Other views: Make it a moving experience
This is the time of year many of us make at least a half-hearted stab at setting goals aimed at self-improvement after we’ve gorged on self-indulgence over the holidays. All too often, while the New Year is still in swaddling clothes, we drift back to complacent, slothful ways. So it’s with some trepidation that we dole out this advice: Do yourself and those you love a favor by becoming more physically active.
Getting more exercise, something the majority of us should do, is common fodder for resolutions. It’s no news flash that regular physical activity goes a long way toward staying healthy. But the evidence that exercise is a form of medicine keeps growing. Recently, researchers found that a structured exercise program might be as good or better than routinely prescribed drugs for heart attacks or strokes. At the same time, research keeps piling up that taking vitamins and nutritional supplements seems to offer few if any measureable health benefits.
It’s seductive to think we can sit on the sofa channel surfing while popping a handful of vitamins, and pretend we’re taking good care of ourselves. The obesity epidemic and related problems of high blood pressure and diabetes are evidence to the contrary. There’s a growing recognition that unhealthy lifestyles are a huge factor in preventable chronic diseases — and a major reason why we pay far more for health care than any other advanced nation, yet have less to show for it.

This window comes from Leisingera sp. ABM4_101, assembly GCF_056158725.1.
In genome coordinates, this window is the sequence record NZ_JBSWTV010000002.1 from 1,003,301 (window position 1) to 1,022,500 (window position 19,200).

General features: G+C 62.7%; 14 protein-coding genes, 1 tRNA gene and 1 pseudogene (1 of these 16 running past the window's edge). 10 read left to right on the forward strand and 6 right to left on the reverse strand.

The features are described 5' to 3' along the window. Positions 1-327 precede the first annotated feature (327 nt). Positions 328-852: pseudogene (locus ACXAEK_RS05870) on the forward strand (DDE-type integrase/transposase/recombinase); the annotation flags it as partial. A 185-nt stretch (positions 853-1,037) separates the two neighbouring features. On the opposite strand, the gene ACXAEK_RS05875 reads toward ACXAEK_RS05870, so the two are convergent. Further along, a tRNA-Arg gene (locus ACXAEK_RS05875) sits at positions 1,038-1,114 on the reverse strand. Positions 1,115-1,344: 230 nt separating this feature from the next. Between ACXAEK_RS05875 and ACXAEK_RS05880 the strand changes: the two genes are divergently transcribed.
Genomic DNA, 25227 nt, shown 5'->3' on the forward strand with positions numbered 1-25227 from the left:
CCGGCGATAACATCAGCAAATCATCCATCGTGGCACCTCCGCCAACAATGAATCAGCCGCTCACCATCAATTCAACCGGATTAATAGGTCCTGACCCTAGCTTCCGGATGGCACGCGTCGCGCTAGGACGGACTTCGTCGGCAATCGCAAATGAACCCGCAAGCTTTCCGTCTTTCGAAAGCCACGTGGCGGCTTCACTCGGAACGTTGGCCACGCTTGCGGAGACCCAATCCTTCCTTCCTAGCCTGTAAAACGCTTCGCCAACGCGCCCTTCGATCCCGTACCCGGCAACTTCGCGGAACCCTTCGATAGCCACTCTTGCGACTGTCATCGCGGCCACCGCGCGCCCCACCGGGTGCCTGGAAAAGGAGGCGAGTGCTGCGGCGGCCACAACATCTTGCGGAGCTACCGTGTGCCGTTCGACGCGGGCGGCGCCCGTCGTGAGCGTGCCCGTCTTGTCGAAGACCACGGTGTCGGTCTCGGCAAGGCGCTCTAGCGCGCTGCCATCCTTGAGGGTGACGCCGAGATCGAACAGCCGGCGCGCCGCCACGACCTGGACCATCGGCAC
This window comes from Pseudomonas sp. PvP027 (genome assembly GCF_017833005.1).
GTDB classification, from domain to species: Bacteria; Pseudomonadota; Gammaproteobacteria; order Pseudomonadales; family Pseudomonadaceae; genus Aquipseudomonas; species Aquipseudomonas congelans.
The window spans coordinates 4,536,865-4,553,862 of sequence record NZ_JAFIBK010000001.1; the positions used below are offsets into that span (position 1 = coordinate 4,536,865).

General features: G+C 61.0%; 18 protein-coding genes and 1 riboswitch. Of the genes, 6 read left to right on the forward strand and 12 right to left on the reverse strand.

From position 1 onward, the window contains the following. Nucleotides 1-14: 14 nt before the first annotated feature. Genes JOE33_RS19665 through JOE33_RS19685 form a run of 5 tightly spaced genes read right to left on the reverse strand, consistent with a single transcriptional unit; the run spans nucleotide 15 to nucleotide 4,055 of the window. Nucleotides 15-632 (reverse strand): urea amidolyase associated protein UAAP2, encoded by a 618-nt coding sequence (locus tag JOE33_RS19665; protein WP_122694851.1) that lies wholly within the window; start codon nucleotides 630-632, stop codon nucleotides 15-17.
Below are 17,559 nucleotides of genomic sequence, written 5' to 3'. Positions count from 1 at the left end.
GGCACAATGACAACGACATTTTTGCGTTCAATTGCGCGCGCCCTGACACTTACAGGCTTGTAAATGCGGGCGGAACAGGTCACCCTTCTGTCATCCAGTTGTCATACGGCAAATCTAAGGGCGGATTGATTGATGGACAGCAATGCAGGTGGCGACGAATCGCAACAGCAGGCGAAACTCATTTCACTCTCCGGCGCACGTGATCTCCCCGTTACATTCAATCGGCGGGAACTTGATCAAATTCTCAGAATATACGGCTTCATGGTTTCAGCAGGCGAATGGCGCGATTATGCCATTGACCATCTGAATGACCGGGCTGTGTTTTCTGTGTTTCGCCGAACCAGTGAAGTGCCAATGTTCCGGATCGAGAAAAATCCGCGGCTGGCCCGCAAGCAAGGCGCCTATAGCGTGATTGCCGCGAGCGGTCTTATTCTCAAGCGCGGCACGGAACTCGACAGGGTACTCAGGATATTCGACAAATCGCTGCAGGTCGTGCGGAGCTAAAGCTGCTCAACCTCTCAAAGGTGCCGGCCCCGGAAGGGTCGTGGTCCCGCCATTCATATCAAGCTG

Getting people to adopt better lifestyle choices, especially eating a healthy diet and getting regular exercise, is therefore an important part of restraining unsustainable, runaway medical costs that are crushing budgets of families, employers and taxpayers. But, more importantly, it’s the path to a healthier, happier life.
Most of us know this. The hard part is transforming good intentions into good habits. It helps to remind ourselves of a body of research showing the benefits of being active. One study found a sizable drop in colon cancer in people who exercise more than five times a week. Regular exercise might also decrease the risk of other cancers; it appears to reduce the risk of many inflammatory diseases, in part because active muscles produce anti-inflammatory hormones. Exercise can help prevent everything from diabetes to dementia.
You don’t need a gym membership to build exercise into your routines. Walk more. Take the stairs instead of the elevator. Experts stress that no matter one’s age or ability, some kind of exercise regimen is possible. Consistency is important: Some experts say the benefits of exercise really kick in after about 150 minutes, or 2½ hours, per week. Not so bad, really. Now get up and go for a walk, OK?
The Forum of Fargo-Moorhead’s Editorial Board formed this opinion.